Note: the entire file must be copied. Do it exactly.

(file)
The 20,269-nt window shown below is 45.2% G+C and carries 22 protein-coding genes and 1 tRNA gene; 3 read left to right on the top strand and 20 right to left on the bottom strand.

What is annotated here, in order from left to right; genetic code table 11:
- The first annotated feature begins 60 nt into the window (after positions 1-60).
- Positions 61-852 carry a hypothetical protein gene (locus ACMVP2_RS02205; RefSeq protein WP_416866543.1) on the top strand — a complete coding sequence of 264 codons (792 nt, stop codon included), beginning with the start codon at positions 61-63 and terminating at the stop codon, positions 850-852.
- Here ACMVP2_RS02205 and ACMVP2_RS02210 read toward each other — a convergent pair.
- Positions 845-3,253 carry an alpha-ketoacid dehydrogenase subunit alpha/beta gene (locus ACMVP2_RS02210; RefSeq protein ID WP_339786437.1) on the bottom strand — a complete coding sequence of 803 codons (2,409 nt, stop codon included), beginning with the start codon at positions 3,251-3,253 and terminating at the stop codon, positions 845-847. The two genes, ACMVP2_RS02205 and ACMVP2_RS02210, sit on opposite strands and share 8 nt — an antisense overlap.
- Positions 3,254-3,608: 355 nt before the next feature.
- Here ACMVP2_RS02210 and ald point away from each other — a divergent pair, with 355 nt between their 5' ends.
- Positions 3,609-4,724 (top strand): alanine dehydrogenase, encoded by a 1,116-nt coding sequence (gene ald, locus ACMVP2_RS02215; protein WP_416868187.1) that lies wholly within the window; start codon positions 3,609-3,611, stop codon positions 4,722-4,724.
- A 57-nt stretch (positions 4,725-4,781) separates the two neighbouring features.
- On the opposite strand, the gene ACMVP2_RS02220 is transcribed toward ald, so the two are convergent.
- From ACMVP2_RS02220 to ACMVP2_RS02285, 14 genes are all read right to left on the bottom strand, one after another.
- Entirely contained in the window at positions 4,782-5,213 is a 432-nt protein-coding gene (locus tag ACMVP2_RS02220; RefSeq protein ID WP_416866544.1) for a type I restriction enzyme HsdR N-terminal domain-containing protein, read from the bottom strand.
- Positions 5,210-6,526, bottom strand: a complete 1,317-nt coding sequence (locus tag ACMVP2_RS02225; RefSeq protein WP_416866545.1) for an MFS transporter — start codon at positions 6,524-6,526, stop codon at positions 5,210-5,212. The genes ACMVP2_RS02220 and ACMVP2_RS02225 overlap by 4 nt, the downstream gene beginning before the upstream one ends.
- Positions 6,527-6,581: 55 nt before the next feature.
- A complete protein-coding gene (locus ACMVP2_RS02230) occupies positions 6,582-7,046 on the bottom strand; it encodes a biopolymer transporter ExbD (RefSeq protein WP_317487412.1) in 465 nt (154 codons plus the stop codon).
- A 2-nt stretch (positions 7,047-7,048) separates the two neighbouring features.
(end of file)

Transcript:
The 20,269-nt window shown below is 45.2% G+C and carries 22 protein-coding genes and 1 tRNA gene; 3 read left to right on the top strand and 20 right to left on the bottom strand.

What is annotated here, in order from left to right; genetic code table 11:
- The first annotated feature begins 60 nt into the window (after positions 1-60).
- Positions 61-852 carry a hypothetical protein gene (locus ACMVP2_RS02205; RefSeq protein WP_416866543.1) on the top strand — a complete coding sequence of 264 codons (792 nt, stop codon included), beginning with the start codon at positions 61-63 and terminating at the stop codon, positions 850-852.
- Here ACMVP2_RS02205 and ACMVP2_RS02210 read toward each other — a convergent pair.
- Positions 845-3,253 carry an alpha-ketoacid dehydrogenase subunit alpha/beta gene (locus ACMVP2_RS02210; RefSeq protein ID WP_339786437.1) on the bottom strand — a complete coding sequence of 803 codons (2,409 nt, stop codon included), beginning with the start codon at positions 3,251-3,253 and terminating at the stop codon, positions 845-847. The two genes, ACMVP2_RS02205 and ACMVP2_RS02210, sit on opposite strands and share 8 nt — an antisense overlap.
- Positions 3,254-3,608: 355 nt before the next feature.
- Here ACMVP2_RS02210 and ald point away from each other — a divergent pair, with 355 nt between their 5' ends.
- Positions 3,609-4,724 (top strand): alanine dehydrogenase, encoded by a 1,116-nt coding sequence (gene ald, locus ACMVP2_RS02215; protein WP_416868187.1) that lies wholly within the window; start codon positions 3,609-3,611, stop codon positions 4,722-4,724.
- A 57-nt stretch (positions 4,725-4,781) separates the two neighbouring features.
- On the opposite strand, the gene ACMVP2_RS02220 is transcribed toward ald, so the two are convergent.
- From ACMVP2_RS02220 to ACMVP2_RS02285, 14 genes are all read right to left on the bottom strand, one after another.
- Entirely contained in the window at positions 4,782-5,213 is a 432-nt protein-coding gene (locus tag ACMVP2_RS02220; RefSeq protein ID WP_416866544.1) for a type I restriction enzyme HsdR N-terminal domain-containing protein, read from the bottom strand.
- Positions 5,210-6,526, bottom strand: a complete 1,317-nt coding sequence (locus tag ACMVP2_RS02225; RefSeq protein WP_416866545.1) for an MFS transporter — start codon at positions 6,524-6,526, stop codon at positions 5,210-5,212. The genes ACMVP2_RS02220 and ACMVP2_RS02225 overlap by 4 nt, the downstream gene beginning before the upstream one ends.
- Positions 6,527-6,581: 55 nt before the next feature.
- A complete protein-coding gene (locus ACMVP2_RS02230) occupies positions 6,582-7,046 on the bottom strand; it encodes a biopolymer transporter ExbD (RefSeq protein WP_317487412.1) in 465 nt (154 codons plus the stop codon).
- A 2-nt stretch (positions 7,047-7,048) separates the two neighbouring features.